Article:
‘(3A) In determining what provision to include in the rules, the FCA must include a requirement for members of a scheme, or survivors of members of a scheme, to indicate before gaining access to or arranging individual transfer of their pension assets either—
(a) that they have received information and guidance made available under section 5 of the Financial Guidance and Claims Act 2017 (specific requirements as to the pensions guidance function), or
(b) that they understand the nature and purpose of that information and guidance and have chosen not to receive it.
(3B) The rules—
(a) must impose an obligation on the trustees or managers of a relevant pension scheme to satisfy themselves that the requirement under subsection (3A) has been complied with,
(b) may make provision about what is to be, or not to be, treated as a sufficient indication under subsection (3A) (which may, in particular, require indication on more than one occasion in specified cases or circumstances),
(c) must specify that accessing a website or receiving published information does not alone amount to receiving information and guidance for the purposes of the requirement under subsection (3A), and
(d) may include exceptions for specified cases (which may include cases of assets below a specified value, cases where information, guidance or advice has already been received, cases of transfers by way of consolidation and any other cases specified in the rules).’”
This amendment would strengthen the provision in the Bill for requiring members of pension schemes to be given access to guidance in specified circumstances, so as to ensure that guidance was actually received or expressly refused.
With this it will be convenient to discuss the following:
Government amendment 2.
Amendment 40, in clause 5, page 4, line 24, leave out “may” and insert “must”.
This amendment paves the way for Amendment 41.
Amendment 41, in clause 5, page 4, line 25, leave out from “manager” to end of line 26 and insert “to ensure that, either—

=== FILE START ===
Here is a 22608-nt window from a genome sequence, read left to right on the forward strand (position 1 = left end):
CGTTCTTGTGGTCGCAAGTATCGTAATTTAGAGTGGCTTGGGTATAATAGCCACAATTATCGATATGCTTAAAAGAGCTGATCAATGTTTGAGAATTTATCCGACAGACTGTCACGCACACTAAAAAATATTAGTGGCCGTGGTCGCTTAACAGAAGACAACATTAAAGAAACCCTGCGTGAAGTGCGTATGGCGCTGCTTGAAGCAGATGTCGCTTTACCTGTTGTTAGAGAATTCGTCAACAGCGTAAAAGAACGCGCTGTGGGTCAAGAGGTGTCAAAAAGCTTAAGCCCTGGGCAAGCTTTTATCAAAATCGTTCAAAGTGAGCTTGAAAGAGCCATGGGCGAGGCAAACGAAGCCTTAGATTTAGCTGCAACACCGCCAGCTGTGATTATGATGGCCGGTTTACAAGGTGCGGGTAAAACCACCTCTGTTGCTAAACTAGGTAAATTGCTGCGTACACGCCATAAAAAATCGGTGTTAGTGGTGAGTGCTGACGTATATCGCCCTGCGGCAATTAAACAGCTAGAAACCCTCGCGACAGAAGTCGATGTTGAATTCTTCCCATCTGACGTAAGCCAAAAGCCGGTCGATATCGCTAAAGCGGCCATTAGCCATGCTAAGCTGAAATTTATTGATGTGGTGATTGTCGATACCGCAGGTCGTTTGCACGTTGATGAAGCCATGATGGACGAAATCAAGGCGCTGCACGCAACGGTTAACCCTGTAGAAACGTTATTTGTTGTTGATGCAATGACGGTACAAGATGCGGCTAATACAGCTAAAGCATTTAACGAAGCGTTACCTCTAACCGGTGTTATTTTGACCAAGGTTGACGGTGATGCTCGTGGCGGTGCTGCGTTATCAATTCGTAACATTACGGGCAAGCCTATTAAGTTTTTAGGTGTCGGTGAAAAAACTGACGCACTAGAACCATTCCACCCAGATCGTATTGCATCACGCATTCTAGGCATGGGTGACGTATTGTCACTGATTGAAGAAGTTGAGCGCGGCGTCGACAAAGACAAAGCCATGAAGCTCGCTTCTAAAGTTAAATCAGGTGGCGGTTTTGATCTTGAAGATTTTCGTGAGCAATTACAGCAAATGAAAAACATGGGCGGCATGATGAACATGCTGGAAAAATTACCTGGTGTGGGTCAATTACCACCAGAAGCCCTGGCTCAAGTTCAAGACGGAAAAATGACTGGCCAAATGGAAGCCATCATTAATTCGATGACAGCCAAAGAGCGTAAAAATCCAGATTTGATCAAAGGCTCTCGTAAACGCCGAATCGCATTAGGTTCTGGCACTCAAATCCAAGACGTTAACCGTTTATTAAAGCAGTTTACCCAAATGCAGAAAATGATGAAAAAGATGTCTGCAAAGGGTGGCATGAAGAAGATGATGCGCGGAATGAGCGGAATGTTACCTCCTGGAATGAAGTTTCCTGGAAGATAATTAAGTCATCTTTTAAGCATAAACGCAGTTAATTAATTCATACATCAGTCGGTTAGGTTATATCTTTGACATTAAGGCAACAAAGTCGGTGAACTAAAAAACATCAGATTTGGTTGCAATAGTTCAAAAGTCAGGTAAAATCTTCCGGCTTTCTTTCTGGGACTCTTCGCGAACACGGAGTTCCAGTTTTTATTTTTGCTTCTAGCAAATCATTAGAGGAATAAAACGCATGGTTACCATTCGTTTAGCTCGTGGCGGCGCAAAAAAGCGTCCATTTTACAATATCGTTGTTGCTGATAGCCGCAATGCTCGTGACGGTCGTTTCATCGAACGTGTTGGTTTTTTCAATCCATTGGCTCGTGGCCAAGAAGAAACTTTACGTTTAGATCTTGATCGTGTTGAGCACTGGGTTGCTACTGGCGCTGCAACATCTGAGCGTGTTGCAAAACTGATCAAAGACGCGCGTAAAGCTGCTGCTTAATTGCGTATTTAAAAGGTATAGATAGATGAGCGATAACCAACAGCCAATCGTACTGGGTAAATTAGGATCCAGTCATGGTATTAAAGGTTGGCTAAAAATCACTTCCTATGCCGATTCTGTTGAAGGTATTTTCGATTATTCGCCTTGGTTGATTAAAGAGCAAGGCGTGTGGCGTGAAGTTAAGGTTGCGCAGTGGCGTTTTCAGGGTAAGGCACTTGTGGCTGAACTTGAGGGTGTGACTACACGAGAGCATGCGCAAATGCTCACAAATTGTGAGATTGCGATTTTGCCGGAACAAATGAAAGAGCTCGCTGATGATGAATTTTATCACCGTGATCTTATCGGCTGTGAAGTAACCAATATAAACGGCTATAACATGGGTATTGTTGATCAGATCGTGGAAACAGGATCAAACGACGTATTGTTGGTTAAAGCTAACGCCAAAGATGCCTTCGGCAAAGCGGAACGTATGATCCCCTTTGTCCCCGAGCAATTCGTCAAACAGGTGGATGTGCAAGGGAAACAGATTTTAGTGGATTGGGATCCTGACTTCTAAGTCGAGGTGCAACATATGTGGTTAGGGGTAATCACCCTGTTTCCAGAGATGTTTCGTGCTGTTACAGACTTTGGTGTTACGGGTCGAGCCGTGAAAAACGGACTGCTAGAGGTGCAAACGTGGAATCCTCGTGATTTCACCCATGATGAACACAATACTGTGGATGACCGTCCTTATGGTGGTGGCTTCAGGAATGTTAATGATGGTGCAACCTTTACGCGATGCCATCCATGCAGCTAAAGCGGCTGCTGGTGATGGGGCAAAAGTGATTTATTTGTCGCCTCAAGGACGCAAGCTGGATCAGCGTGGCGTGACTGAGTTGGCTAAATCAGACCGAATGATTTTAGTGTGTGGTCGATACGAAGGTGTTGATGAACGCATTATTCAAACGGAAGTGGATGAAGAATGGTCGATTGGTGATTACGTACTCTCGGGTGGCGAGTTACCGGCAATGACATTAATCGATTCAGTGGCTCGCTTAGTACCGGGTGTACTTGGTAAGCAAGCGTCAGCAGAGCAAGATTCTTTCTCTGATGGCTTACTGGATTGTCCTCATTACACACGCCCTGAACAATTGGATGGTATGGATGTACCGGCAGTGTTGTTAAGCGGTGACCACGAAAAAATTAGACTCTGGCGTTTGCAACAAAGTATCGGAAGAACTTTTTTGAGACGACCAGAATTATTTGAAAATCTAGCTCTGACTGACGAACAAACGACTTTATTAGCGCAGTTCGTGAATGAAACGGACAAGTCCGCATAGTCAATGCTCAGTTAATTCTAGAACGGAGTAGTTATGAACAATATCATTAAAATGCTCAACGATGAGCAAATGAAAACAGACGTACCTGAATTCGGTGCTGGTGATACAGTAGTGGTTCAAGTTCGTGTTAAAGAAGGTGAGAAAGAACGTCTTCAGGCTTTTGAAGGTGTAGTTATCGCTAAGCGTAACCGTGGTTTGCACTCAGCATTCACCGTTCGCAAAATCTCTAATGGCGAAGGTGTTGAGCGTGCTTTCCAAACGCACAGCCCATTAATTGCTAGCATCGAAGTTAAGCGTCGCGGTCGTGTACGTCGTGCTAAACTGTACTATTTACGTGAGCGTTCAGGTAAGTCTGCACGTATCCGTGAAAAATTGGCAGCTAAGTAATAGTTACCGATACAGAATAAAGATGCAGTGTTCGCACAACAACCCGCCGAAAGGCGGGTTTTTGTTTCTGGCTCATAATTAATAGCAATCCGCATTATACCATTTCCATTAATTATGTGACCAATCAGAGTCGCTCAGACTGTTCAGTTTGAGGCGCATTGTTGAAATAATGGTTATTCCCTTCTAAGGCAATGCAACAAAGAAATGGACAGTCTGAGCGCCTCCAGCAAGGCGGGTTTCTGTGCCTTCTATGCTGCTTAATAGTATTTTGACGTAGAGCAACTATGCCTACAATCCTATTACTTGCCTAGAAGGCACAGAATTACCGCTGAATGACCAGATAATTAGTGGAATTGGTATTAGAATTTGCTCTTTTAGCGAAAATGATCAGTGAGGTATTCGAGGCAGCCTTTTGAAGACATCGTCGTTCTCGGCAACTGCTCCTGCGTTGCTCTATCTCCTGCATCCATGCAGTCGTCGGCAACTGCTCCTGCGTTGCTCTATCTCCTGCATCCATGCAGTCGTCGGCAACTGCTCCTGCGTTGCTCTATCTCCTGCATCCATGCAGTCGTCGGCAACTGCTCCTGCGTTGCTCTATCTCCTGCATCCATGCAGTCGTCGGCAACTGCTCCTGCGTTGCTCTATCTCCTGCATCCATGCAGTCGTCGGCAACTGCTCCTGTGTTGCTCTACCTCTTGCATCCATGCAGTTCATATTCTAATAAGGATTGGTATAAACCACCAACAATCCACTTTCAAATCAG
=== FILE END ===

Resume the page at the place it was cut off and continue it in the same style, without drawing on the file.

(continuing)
(a) the members of the scheme or survivors of members of the scheme receive information and guidance made available under section 5 of the Financial Guidance and Claims Act 2017 (specific requirements as to the pensions guidance function), or
(b) they understand the nature and purpose of that information and have chosen not to receive it,
This amendment would require guidance to be provided to members of a relevant pension scheme or their survivors unless they chose to opt out.
Clause stand part.
Government amendment 19.
Amendment 33 would strengthen the Bill’s provision for requiring members of pension schemes to be given access to guidance in specified circumstances, so as to ensure that the guidance was actually received or expressly refused. As I will come to argue later, that is an absolutely key point. I underline once again that the term “expressly” is crucial and should lie at the heart of the Bill and what happens during the next stages.
Our proposed default guidance would strengthen the Bill and ensure that more people were protected when transferring their pension assets. Currently, the system of checks and balances for those looking to move their pension assets from a defined benefit scheme are very strong. Members are offered guidance at the time and those moving more than £30,000 must undertake mandatory guidance. However, at a time when more and more defined-benefit schemes are closing than ever before, there is no such safety net for those on defined-contribution schemes. In our very strong view, default guidance would provide such checks and balances for those transferring assets with more value than they may have ever seen before in their lives.
Although the guidance offered by Pension Wise to those seeking to transfer their pension is of great value to many people, the take-up is relatively low and many enter into transactions without proper prior knowledge of their options and the consequences. Once again I refer to the story I told earlier today about the Port Talbot steelworker weeping because of the consequences of his actions and the 20 people he was responsible for who followed his lead.